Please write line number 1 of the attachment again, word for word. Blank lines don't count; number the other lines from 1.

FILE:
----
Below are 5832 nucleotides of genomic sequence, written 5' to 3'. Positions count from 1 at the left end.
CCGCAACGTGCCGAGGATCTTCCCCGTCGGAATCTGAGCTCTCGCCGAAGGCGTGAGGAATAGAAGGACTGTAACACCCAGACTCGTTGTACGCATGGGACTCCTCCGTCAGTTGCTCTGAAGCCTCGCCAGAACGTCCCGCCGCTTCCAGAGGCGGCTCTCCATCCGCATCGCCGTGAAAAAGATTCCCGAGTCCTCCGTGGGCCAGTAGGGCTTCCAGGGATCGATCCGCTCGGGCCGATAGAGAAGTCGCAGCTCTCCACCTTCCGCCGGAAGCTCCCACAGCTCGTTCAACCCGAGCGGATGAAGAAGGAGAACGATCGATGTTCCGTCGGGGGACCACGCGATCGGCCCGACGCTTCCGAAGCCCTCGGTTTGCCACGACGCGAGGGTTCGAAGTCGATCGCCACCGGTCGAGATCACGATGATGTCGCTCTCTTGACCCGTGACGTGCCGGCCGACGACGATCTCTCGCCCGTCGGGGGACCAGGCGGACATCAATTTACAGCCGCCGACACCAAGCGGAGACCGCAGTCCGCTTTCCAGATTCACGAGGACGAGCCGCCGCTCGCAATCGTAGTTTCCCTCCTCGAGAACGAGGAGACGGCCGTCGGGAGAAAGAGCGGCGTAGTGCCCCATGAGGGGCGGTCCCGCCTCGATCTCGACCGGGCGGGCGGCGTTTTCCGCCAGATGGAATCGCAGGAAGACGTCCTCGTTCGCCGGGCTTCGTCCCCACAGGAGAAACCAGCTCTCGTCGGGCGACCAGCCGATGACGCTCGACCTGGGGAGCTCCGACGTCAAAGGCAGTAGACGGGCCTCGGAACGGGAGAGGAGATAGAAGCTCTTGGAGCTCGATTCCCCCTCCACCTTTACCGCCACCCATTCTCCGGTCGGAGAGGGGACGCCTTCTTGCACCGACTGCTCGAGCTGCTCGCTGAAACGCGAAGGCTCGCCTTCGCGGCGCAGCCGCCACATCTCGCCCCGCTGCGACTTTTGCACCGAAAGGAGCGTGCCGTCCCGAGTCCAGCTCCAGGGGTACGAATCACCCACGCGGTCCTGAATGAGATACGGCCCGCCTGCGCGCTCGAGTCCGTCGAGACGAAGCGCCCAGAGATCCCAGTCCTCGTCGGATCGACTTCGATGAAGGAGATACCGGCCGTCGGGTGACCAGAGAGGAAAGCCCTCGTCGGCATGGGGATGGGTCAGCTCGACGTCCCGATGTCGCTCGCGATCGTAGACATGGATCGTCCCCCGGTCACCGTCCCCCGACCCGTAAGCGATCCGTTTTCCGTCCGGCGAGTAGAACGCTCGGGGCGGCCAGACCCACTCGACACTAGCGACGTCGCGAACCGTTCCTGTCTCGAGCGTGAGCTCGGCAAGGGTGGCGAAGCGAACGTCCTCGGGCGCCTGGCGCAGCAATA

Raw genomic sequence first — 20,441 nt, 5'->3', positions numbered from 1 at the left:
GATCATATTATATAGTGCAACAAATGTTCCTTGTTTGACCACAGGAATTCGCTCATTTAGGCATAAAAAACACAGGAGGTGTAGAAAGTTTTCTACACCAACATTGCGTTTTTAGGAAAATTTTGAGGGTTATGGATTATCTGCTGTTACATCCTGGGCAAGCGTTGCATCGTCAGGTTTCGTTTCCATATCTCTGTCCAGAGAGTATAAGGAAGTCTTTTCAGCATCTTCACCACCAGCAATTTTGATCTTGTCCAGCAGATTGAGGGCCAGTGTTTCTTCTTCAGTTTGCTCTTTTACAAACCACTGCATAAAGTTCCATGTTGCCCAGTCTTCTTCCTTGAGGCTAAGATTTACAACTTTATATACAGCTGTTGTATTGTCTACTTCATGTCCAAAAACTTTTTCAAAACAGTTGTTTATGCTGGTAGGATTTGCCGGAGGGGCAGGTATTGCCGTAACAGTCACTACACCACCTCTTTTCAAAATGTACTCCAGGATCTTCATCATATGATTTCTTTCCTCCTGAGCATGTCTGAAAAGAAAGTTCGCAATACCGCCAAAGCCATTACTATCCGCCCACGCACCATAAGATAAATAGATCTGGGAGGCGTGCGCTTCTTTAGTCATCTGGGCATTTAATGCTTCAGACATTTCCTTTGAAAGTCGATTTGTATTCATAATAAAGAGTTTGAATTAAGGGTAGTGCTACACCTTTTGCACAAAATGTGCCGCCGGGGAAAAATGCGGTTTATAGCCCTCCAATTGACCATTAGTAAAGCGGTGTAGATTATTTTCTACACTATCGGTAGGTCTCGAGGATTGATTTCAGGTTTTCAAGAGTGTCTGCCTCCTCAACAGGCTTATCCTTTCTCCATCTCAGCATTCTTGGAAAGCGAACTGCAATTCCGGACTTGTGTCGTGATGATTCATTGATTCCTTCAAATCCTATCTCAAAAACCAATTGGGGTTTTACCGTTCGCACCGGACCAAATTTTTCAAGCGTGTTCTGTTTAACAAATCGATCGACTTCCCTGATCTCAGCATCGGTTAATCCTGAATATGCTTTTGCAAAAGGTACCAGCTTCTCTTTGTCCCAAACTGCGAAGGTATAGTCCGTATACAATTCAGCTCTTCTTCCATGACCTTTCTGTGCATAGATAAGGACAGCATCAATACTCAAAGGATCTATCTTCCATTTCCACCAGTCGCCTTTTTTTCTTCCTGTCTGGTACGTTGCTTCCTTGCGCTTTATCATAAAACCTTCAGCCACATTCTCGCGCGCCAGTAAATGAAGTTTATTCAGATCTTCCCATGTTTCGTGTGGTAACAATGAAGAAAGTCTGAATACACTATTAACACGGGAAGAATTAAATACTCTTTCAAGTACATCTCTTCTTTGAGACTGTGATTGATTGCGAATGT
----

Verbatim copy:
Below are 5832 nucleotides of genomic sequence, written 5' to 3'. Positions count from 1 at the left end.